Reports on Plant Diseases
RPD No. 904
- Fusarium Wilt of Watermelon and Muskmelon
] [ Disease Cycle ] [ Control
Fusarium wilt of watermelon is caused by
the fungus Fusarium oxysporum f. sp. niveum;
and muskmelon wilt by the fungus Fusarium oxysporum
f. sp. melonis. Both fungi are widely distributed
in Illinois soils. The watermelon form attacks only watermelon, citron,
and summer squash. The muskmelon form infects only Cucumis melon which
includes muskmelon, cantaloupe, crenshaw melon, and honeydew melon. Several
distinct races of both fungi have been identified. Before resistant varieties
were developed, it was not unusual for growers to lose up to 100 percent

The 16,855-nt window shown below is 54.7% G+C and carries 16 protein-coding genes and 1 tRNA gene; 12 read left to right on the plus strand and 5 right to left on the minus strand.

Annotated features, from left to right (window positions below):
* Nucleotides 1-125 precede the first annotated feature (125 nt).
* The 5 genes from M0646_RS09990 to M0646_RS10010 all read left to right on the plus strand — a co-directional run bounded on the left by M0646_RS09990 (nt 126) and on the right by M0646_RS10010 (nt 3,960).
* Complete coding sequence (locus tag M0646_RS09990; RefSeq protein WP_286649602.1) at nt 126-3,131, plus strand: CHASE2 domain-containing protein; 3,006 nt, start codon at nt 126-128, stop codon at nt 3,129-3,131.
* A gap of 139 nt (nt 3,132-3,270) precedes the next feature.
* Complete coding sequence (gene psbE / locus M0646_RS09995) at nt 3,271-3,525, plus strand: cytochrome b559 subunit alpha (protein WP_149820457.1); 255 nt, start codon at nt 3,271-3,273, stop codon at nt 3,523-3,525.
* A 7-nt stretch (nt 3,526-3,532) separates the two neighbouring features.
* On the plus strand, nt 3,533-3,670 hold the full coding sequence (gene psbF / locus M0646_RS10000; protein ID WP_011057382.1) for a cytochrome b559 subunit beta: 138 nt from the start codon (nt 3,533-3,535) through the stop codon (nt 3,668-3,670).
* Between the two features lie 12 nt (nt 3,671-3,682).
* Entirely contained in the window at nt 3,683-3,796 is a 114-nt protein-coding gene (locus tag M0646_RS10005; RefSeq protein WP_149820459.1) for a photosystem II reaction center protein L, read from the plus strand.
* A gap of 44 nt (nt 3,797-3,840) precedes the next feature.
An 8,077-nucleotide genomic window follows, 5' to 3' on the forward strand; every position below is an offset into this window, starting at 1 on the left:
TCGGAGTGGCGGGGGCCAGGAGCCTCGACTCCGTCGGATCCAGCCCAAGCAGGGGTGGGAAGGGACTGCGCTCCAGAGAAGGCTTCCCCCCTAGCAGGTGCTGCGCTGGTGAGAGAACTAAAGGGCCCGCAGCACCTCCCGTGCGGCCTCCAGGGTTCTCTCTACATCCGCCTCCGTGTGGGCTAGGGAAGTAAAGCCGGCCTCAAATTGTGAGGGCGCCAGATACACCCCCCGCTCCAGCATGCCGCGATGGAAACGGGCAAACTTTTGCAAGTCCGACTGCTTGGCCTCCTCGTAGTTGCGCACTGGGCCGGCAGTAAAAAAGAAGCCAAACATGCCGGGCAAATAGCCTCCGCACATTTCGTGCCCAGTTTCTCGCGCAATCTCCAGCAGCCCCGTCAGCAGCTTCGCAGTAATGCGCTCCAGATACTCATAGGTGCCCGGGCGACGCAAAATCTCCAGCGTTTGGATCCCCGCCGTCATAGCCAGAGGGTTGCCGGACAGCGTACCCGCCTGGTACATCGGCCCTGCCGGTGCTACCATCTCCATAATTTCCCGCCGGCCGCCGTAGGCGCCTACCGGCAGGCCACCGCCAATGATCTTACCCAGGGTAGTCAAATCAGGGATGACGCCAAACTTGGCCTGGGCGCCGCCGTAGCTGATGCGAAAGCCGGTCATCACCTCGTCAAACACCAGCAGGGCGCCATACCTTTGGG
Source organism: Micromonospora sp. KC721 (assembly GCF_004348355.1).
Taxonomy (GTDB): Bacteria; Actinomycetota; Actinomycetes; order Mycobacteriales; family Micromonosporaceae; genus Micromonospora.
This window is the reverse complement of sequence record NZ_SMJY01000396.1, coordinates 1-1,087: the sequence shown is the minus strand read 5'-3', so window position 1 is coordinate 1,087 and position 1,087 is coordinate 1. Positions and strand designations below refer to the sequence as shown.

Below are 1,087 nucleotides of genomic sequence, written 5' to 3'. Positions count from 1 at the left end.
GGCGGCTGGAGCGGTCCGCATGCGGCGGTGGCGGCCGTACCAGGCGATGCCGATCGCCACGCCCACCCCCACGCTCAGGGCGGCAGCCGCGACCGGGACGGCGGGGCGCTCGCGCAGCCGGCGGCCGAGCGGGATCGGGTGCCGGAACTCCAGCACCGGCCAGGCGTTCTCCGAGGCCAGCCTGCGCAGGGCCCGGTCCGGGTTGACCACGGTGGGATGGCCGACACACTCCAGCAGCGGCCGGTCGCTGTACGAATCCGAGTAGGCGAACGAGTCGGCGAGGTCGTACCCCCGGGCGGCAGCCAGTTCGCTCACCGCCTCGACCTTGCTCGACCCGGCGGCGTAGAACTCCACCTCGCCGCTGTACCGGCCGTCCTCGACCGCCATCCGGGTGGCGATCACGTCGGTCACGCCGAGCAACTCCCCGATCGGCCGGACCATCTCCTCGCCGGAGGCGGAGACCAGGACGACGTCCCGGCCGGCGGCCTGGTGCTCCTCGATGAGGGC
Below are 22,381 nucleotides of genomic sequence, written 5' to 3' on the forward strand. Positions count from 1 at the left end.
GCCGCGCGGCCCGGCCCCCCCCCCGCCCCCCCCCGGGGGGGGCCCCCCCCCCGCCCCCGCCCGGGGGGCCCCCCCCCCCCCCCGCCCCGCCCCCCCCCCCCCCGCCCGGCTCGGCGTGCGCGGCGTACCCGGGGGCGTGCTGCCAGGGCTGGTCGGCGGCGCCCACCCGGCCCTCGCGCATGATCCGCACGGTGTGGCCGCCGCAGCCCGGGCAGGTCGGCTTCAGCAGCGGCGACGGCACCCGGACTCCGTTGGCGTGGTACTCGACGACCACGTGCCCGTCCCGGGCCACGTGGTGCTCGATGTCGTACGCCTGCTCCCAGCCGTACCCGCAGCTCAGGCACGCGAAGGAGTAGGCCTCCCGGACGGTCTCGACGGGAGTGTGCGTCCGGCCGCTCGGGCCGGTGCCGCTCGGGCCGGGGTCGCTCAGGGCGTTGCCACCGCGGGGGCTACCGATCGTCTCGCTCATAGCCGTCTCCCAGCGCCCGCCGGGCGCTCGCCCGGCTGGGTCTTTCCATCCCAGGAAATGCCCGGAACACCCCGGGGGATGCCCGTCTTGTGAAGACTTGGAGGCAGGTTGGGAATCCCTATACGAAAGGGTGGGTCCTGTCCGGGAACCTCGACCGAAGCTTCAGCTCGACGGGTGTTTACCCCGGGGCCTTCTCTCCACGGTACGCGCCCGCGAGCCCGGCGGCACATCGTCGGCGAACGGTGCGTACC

of a watermelon or muskmelon crop where the soil was thoroughly infested
with the Fusarium wilt fungus.
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Watermelons and muskmelons are attacked at all stages
of growth. Seeds may decay in the soil. Seedlings often wilt, collapse
(damp-off), and die before or after emergence. Older plants wilt, wither,
and die any time during the growing season (Figure 1). If fruit forms,
it is usually small and unmarketable. Necrotic lesions are often formed
on the roots at sites of penetration. Wilting of runners usually progresses
slowly, showing at first only during the heat of midday. Such plants recover
at night, but after a few days they wilt permanently and die. Plant wilting
is promoted by a high air temperature combined with high light intensity,
a high rate of evaporation, and a low relative humidity. Before death
the leaf margins may appear scorched. The water-conducting tissue (xylem)